An Ohio town leader says he has no idea why a lesbian couple believe their biracial baby — born after a sperm-bank mix-up that is now the subject of a lawsuit — would be stigmatized in the nearly all-white community. "There's no reason anyone would act that way to a 2-year-old," said John Arnold, a trustee for Lake Township, which encompasses the child's hometown of Uniontown. "I could not fathom it."
In a lawsuit filed against Midwest Sperm Bank, mom Jennifer Cramblett said she ordered vials from a white donor, but was impregnated with sperm from a black man instead. She said racially insensitive relatives, her own lack of exposure to blacks and her town's demographics would cause problems for the family. Describing Uniontown as "racially intolerant," and said she wants to relocate to a more diverse area for her daughter Payton's well-being. Her lawyer, Thomas Intili, told NBC News that the mother and child have already experienced prejudice. "Not all of it is overt," he said. "Some of it is the looks on people’s faces. Lines of communication once open to her from friends and families are diminishing."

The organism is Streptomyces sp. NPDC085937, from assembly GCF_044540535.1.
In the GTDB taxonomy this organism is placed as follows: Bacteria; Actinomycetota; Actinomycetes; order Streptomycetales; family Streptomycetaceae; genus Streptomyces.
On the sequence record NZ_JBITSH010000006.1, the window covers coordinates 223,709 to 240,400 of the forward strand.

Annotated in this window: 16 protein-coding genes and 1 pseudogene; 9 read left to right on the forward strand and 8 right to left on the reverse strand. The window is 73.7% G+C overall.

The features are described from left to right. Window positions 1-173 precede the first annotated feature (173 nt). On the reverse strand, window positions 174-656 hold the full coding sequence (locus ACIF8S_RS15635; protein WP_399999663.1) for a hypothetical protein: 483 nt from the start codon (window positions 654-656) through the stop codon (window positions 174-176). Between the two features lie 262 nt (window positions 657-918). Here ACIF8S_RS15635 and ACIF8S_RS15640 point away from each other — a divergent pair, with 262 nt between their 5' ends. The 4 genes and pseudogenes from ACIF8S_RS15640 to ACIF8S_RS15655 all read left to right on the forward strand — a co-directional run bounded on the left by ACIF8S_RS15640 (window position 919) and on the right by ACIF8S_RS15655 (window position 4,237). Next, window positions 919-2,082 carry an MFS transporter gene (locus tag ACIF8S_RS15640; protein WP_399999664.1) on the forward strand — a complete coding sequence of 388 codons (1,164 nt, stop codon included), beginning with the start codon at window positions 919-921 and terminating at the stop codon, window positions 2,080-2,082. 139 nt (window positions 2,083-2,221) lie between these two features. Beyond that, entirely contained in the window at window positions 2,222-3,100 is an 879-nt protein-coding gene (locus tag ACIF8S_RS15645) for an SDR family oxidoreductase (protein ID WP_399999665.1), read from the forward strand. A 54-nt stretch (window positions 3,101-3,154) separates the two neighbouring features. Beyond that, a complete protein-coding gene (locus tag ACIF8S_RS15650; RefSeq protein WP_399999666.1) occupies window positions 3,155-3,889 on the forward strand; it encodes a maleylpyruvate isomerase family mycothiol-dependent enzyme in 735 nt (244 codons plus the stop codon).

Census data shows Uniontown, a bedroom community, is 98 percent white, but Arnold said the community welcomes diversity. "We have a large Mennonite community and a lot of the members have adopted African-American children and babies from all over the world and those kids have been treated fine," he said. "They obviously have a beautiful, healthy 2-year-old," he said of Cramblett and her partner. "I hope that their perception of how they might be treated in Uniontown is not the reality."
Although her court papers dwell on the baby's race — even pointing out that she has to travel to a black neighborhood to get her daughter a haircut — Cramblett tearfully insisted that her primary goal is ensuring the sperm bank doesn't mix up anyone else's vials. Midwest Sperm Bank has repeatedly refused to comment on the allegations.
— Tracy Connor
— Tracy Connor